Greater Victoria Crime Stoppers wanted list for the week of Dec. 1

Greater Victoria Crime Stoppers is seeking the public’s help in locating the… Continue reading

Watch Messiah at home with the Sooke Philharmonic

Concert available to stream Dec. 12

Emergency crews used a backhoe loader to clear fire debris from the scene of a fire on Wesley Street Thursday as police and firefighters gathered up propane tanks, stoves and fireplaces used by camp residents to heat tents. (Chris Bush/News Bulletin)
City of Nanaimo dismantles downtown homeless encampment after fire

Four to six tents burned up in Wesley Street fire Thursday, Dec. 3

A demonstrator wears representations of sea lice outside the Fisheries and Oceans Canada offices in downtown Vancouver Sept. 24, demanding more action on the Cohen Commission recommendations to protect wild Fraser River sockeye. (Quinn Bender photo)
First Nations renew call to revoke salmon farm licences

Leadership council implores use of precautionary principle in Discovery Islands

Ten-month-old Aidan Deschamps poses for a photo with his parents Amanda Sully and Adam Deschamps in this undated handout photo. Ten-month-old Aidan Deschamps was the first baby in Canada to be diagnosed with spinal muscular atrophy through Ontario’s newborn screening program. The test was added to the program six days before he was born. THE CANADIAN PRESS/HO, Children’s Hospital Eastern Ontario *MANDATORY CREDIT*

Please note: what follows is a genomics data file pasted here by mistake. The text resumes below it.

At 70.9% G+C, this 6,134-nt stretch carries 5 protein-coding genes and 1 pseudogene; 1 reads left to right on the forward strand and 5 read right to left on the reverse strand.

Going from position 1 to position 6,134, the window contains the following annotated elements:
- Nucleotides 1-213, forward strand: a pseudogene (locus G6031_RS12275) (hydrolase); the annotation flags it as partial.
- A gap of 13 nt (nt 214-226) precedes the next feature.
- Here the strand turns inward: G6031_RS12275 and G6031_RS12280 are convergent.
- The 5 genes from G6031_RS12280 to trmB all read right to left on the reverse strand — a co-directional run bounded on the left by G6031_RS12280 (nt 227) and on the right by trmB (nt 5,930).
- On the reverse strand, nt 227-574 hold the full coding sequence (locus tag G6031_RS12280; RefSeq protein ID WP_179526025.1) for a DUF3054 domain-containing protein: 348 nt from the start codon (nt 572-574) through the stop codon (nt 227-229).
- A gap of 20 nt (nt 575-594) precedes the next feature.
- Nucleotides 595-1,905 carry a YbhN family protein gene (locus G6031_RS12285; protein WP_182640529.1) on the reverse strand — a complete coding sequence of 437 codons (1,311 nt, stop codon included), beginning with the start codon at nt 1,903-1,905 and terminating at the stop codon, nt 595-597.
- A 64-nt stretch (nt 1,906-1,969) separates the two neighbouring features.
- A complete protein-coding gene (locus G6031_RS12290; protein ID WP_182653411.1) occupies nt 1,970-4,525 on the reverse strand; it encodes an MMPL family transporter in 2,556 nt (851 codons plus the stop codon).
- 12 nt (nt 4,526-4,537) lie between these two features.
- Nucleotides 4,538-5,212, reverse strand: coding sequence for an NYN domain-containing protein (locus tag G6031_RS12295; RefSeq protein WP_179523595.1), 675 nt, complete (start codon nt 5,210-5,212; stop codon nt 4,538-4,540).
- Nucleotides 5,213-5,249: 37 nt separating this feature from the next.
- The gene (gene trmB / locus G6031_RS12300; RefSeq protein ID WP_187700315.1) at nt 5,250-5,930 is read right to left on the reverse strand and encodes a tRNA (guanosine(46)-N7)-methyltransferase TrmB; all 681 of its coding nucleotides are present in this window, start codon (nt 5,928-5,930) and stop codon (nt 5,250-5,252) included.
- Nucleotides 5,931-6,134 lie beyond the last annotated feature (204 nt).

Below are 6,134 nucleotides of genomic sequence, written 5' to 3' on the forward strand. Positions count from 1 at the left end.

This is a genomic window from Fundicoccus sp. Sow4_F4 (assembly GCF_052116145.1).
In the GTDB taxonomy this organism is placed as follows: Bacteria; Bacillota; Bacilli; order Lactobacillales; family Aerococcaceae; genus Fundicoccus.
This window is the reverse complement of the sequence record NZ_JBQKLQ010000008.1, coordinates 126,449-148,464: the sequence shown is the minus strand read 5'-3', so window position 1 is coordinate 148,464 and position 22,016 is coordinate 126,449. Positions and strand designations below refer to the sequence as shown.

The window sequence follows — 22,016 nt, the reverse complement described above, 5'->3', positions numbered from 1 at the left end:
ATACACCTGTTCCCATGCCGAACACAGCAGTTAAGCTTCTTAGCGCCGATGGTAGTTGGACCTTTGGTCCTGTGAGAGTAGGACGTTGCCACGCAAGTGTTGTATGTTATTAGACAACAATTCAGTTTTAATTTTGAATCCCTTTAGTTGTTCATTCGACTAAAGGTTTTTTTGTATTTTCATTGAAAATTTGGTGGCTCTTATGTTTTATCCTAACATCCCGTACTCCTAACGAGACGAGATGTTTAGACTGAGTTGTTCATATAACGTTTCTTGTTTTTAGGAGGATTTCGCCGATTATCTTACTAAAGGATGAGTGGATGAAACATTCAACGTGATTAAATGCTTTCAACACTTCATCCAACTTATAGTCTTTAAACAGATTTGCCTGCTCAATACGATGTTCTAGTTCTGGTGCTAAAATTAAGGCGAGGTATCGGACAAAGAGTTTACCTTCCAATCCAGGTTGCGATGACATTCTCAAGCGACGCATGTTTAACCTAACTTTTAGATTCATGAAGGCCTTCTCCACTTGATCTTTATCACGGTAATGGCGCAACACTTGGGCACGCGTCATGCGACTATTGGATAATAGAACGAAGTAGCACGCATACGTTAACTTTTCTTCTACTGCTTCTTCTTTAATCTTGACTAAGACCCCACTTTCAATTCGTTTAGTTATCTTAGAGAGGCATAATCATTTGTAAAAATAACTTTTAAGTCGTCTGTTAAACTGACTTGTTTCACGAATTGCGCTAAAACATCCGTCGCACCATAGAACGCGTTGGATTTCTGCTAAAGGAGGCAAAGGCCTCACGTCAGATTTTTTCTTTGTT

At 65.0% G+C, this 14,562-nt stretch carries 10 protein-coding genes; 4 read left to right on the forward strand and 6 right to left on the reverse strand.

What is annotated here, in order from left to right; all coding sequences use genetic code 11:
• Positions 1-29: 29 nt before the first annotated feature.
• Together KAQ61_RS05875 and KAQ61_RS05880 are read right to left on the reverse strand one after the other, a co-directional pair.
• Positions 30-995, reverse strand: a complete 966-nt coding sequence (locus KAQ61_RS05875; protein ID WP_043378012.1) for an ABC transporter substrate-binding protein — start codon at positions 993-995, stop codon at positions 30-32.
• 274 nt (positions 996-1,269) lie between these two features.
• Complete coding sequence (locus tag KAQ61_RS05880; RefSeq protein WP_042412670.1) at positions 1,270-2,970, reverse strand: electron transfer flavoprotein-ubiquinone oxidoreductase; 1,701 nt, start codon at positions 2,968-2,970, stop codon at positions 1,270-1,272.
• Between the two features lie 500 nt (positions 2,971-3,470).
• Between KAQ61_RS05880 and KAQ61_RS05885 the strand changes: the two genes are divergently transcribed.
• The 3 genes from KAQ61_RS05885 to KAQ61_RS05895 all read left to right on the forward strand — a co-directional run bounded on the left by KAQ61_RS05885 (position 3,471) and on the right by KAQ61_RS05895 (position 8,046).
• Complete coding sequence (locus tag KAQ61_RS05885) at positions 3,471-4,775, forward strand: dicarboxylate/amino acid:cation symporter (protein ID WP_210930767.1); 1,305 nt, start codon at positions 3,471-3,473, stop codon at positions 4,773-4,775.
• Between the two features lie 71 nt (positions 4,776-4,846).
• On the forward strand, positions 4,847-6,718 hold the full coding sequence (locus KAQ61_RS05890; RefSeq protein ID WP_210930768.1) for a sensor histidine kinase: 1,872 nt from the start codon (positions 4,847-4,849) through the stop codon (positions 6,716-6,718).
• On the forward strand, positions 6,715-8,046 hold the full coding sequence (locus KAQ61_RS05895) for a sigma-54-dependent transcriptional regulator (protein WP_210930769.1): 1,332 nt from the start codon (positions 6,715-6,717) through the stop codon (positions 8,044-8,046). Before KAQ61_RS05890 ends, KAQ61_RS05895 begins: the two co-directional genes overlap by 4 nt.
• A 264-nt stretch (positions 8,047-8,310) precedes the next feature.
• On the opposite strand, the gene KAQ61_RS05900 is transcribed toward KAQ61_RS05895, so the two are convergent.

First newborn tested for spinal muscular atrophy in Canada hits new milestones

‘If Aidan had been born any earlier or anywhere else our story would be quite different’

BC Ambulance Services reassures people that the service is well staffed and ready to respond. Photo by Don Bodger
BC Ambulance assures the Island community they’re ‘fully staffed’

‘Paramedics are not limited to a geographical area.’ — BCEHS

(Pixabay)
Canadians’ mental health has deteriorated with the second wave, study finds

Increased substance use one of the ways people are coping

Most Read